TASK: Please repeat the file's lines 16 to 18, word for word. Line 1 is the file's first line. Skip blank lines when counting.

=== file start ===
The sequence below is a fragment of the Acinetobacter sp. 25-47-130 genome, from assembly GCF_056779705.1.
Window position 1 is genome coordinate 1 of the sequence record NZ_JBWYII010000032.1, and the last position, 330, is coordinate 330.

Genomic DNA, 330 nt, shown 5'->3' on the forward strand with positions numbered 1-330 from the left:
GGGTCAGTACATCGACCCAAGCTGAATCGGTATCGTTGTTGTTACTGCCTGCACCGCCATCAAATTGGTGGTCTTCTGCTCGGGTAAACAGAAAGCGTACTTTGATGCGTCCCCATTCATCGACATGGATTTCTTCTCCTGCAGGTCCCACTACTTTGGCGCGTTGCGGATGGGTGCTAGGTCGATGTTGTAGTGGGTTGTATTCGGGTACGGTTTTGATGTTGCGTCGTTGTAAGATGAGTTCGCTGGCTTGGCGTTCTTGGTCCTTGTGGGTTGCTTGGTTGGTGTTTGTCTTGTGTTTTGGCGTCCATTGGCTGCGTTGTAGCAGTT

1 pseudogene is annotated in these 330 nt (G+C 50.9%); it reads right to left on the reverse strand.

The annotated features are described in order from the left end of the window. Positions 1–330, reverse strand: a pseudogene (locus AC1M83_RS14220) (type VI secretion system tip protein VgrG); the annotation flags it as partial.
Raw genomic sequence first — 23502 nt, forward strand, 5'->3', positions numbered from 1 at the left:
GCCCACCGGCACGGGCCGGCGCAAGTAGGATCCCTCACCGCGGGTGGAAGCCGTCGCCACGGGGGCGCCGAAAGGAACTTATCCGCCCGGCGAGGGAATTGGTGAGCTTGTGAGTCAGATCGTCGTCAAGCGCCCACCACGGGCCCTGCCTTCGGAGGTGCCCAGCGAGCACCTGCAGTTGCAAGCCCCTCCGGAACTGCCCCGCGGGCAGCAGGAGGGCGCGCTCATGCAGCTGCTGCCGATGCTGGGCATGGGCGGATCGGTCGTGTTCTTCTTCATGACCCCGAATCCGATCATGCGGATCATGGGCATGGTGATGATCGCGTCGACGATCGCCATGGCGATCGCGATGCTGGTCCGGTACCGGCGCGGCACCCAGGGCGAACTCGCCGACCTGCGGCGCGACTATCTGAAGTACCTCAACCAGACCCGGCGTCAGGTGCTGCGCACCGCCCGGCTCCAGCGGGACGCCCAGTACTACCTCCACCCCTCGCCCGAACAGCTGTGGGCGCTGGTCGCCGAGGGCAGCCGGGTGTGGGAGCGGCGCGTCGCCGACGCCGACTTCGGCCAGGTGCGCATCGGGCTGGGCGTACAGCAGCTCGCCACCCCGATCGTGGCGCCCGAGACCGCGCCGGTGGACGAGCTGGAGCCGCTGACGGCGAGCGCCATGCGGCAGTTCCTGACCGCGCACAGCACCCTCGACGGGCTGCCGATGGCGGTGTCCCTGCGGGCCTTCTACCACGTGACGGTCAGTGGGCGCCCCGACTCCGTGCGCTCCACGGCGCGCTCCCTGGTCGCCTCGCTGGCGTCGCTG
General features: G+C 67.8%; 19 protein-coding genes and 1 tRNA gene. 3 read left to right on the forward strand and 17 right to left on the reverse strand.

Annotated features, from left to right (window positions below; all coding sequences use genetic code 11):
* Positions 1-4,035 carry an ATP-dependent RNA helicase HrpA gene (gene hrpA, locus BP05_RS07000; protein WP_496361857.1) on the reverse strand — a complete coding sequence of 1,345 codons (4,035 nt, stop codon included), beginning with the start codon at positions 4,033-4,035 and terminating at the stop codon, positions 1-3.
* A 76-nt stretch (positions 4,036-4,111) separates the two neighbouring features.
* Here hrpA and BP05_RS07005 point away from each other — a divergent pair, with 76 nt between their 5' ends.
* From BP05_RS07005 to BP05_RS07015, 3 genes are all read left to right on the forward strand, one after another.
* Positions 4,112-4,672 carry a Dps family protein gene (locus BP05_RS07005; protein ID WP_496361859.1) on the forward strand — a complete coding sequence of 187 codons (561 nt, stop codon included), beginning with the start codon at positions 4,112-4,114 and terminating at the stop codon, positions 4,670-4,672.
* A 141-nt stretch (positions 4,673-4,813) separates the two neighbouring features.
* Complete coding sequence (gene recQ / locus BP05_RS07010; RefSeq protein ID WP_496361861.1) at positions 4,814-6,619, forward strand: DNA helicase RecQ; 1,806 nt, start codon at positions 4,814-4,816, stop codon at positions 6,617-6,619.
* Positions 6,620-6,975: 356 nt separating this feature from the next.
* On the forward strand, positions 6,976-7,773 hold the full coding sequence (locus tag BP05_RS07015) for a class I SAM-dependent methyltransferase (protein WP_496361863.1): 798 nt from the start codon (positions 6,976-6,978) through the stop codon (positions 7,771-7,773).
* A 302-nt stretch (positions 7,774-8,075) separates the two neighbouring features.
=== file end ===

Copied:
* A 141-nt stretch (positions 4,673-4,813) separates the two neighbouring features.
* Complete coding sequence (gene recQ / locus BP05_RS07010; RefSeq protein ID WP_496361861.1) at positions 4,814-6,619, forward strand: DNA helicase RecQ; 1,806 nt, start codon at positions 4,814-4,816, stop codon at positions 6,617-6,619.
* Positions 6,620-6,975: 356 nt separating this feature from the next.